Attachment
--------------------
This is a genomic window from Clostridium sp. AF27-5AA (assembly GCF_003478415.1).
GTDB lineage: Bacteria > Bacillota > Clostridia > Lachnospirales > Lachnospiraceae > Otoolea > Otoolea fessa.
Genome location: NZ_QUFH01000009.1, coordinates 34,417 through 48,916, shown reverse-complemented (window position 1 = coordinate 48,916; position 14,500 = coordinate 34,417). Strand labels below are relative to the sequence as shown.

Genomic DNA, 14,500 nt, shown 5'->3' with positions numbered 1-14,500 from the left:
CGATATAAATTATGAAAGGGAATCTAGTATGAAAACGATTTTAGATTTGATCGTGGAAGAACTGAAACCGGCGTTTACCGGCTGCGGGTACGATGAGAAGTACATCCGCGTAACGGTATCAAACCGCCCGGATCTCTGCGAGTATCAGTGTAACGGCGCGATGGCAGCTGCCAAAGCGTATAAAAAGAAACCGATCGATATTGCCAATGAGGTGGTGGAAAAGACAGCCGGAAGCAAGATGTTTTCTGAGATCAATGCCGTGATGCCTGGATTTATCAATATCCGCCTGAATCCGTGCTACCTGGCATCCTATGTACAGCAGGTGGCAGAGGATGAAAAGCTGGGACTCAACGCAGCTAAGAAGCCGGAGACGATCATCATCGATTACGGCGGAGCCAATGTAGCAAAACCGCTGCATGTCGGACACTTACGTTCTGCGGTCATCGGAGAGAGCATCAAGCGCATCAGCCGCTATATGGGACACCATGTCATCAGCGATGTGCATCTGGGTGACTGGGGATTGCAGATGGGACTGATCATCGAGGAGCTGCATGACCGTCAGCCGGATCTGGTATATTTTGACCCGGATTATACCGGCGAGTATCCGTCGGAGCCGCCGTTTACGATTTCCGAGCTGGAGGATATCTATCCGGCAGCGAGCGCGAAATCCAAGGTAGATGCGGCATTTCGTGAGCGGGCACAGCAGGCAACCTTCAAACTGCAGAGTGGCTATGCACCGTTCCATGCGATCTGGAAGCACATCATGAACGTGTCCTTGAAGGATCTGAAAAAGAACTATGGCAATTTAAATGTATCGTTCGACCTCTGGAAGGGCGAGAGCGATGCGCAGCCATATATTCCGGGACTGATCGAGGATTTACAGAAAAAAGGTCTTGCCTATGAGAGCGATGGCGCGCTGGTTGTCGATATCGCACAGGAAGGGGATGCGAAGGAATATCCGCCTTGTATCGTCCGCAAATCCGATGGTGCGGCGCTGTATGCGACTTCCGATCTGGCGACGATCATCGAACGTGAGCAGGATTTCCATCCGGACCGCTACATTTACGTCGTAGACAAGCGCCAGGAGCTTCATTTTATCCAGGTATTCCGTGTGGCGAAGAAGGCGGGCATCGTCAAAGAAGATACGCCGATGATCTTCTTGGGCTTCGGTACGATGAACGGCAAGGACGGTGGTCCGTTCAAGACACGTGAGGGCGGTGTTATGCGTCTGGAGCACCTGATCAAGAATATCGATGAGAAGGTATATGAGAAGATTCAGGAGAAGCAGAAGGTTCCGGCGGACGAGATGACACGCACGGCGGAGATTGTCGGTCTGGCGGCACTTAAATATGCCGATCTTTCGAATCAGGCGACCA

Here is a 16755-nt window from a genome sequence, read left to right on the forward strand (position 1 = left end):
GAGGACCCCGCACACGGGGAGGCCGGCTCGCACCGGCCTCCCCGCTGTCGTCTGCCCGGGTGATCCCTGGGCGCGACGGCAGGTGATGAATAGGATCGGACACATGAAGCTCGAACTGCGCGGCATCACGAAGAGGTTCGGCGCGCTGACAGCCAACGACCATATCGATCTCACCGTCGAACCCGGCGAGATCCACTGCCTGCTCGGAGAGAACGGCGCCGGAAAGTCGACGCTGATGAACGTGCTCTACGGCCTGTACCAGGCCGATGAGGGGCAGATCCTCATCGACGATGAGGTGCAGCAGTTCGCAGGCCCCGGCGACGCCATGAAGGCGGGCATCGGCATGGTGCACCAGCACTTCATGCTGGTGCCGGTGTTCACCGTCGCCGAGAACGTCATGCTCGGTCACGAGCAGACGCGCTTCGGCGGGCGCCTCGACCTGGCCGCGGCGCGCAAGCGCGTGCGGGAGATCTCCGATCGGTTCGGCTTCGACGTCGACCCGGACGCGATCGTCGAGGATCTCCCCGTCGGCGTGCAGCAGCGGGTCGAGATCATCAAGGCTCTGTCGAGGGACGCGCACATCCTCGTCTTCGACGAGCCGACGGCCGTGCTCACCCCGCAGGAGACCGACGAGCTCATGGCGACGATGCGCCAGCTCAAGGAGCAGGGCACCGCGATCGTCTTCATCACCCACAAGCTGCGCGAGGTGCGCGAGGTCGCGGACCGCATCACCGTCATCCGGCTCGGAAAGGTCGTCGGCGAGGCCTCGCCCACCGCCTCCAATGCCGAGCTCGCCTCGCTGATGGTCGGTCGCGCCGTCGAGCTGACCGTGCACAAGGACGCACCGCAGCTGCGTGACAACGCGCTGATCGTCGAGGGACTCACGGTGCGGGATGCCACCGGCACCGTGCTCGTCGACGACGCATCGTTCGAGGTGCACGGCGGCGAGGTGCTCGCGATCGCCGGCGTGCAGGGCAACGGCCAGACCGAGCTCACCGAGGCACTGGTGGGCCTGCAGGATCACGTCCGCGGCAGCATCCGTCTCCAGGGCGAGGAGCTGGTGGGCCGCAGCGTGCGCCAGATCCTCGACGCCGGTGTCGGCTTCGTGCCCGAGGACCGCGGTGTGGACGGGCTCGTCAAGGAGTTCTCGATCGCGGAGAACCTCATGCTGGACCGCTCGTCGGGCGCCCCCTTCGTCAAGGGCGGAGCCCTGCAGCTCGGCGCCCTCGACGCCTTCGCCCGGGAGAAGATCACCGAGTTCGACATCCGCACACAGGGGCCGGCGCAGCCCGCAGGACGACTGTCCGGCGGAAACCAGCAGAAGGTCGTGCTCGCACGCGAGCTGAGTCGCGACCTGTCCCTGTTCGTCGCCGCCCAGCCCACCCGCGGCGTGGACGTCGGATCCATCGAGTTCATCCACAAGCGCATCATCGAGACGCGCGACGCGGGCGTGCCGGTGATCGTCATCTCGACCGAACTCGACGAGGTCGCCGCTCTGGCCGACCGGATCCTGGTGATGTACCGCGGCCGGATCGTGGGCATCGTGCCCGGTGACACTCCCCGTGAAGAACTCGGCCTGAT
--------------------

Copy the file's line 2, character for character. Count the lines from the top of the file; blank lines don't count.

GTDB lineage: Bacteria > Bacillota > Clostridia > Lachnospirales > Lachnospiraceae > Otoolea > Otoolea fessa.